Archive | August 2013

Soft Pretzels (and Welsh Rarebit)


Pretzels and cheese sauce is  a well-balanced and nutritious dinner, right?!?! Right.

While I love going out for a fancy dinner or attempting to cook something elaborate at home, sometimes I just want to eat some stinky blue cheese, a scoop of ice cream, a glass of wine…. or perhaps potato chips and onion dip. I guess when you’re an adult no one forces you to eat vegetables (or anything that resembles an actual meal).

After a delicious lunch at one of my favorite restaurants (which included perfectly seared Albacore and an edamame and  mushroom risotto) I can’t say I was that hungry for a huge dinner. Something snacky sounded good. Seeing as I’ve wanted to make pretzels for a while and I had all of the ingredients I decided to seize the moment and make me some pretzels and cheese sauce.

Up until this week I can’t say I had any idea how one makes a pretzel. I found it very interesting that you actually (briefly) boil your pretzel in water with a very healthy amount of baking soda before you bake it. If you’re new to making pretzels, be sure to boil your pretzels in the biggest pot you have. The baking soda and pretzels caused the water to foam like crazy.

As far as pretzel salt goes, I didn’t have any so I used coarse sea salt and it worked just fine.

Soft Pretzels

From Alton Brown

  • 1 1/2 cups warm (110 to 115 degrees F) water
  • 1 tablespoon sugar
  • 1 heaping teaspoon table salt
  • 1 package active dry yeast
  • 4 1/2 cups all-purpose flour (plus a bit more if your dough is too sticky)
  • 4 tablespoons (half a stick) unsalted butter, melted
  • Vegetable oil, for bowl and work surface
  • 10 cups water
  • 2/3 cup baking soda
  • 1 large egg yolk beaten with 1 tablespoon water
  • Pretzel salt or coarse sea salt

Combine the 1 1/2 cups water, sugar and kosher salt in the bowl of a stand mixer and sprinkle the yeast on top. Allow to sit for 5 minutes or until the mixture begins to foam.


Add the flour and butter and, using the dough hook attachment, mix on low speed until well combined. Change to medium speed and knead until the dough is smooth and pulls away from the side of the bowl, approximately 4 to 5 minutes. I found I needed to sprinkle in a few additional tablespoons of flour, as my dough was incredibly sticky.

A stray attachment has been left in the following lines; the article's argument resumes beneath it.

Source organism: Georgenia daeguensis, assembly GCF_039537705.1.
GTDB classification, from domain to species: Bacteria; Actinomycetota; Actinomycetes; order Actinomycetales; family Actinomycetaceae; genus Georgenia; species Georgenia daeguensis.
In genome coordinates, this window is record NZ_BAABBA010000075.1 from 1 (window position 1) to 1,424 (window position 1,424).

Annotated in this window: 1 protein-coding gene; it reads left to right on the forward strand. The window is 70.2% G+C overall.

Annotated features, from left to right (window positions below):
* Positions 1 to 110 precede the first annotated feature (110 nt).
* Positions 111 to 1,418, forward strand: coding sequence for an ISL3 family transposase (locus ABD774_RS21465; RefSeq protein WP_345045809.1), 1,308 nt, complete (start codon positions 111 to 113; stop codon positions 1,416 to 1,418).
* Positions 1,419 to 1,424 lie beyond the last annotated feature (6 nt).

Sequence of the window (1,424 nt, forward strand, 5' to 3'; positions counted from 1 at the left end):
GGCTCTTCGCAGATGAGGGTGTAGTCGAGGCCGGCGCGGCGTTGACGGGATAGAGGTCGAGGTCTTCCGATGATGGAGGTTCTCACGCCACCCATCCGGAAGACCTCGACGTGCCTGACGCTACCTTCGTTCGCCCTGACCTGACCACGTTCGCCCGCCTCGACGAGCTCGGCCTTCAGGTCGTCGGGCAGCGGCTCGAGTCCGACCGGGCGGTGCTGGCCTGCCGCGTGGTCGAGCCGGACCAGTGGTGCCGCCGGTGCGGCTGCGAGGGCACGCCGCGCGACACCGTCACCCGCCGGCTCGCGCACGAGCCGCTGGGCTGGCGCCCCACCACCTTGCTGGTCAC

Place the dough in a bowl coated with vegetable oil, cover with plastic wrap and let rise in a warm place for approximately 50 to 55 minutes or until the dough has doubled in size.



Preheat the oven to 450 degrees F. Line 2 half-sheet pans with parchment paper. Set aside.

Bring the 10 cups of water and the baking soda to a rolling boil in an 8-quart saucepan or roasting pan.

In the meantime, turn the dough out onto a slightly oiled work surface and divide into 8 equal pieces. Roll out each piece of dough into a 24-inch rope. Make a U-shape with the rope, holding the ends of the rope, cross them over each other and press onto the bottom of the U in order to form the shape of a pretzel. Alternatively, you can take your 24-inch ropes and cut into 6 or so pieces for pretzel bites. I did a combination of both.


Place the pretzels into the boiling water, 1 by 1, for 30 seconds (flipping over after 15 seconds). Remove them from the water using a large flat spatula (I used a fish spatula, which I love). Place pretzels on your prepared sheet pans.

Brush the top of each pretzel with the beaten egg yolk and water mixture and sprinkle with the pretzel or sea salt. Bake until dark golden brown in color, approximately 12 to 14 minutes. Transfer to a cooling rack for at least 5 minutes before serving.


Serve with mustard and/or a delicious cheese sauce (recipe below).

Just a note on storing the pretzels: like most baked goods, soft pretzels are best the day they’re made (preferably freshly baked). DO NOT put them in an airtight container (too much humidity). Chances are they’ll look super shriveled up. The best way to store them is in a paper bag, at room temperature. When ready to serve, heat them up for a few minutes in a 375 oven. But really, there won’t be any leftovers because they’re so delicious!


Welsh Rarebit Sauce (aka Welsh Rabbit Sauce)

Adapted from Pioneer Woman

  • 2 tablespoons unsalted butter
  • 2 tablespoons flour
  • 1/3 cup milk (whole is preferable, but skim or 2% will work too)
  • 1/2 cup beer (I found a pilsner worked very nicely)
  • 1 teaspoon dry mustard
  • 1/2 teaspoon paprika
  • 1/4 teaspoon cayenne
  • 1 dash Worcestershire
  • 1 1/2 cups grated sharp cheddar cheese

Melt butter in a saucepan over low heat.
 Sprinkle in flour and whisk together until combined. Cook over medium heat for 2 minutes.
 Pour in milk and beer, whisking constantly, and cook for an additional 2 minutes. Add mustard, paprika, and cayenne and whisk.
 Add cheese and whisk slowly, cooking for a couple of minutes or until smooth, melted, and very hot.
 Remove from heat and serve immediately. If you’re so inclined, a sprinkling of finely chopped chives will make it look less orange and goopey.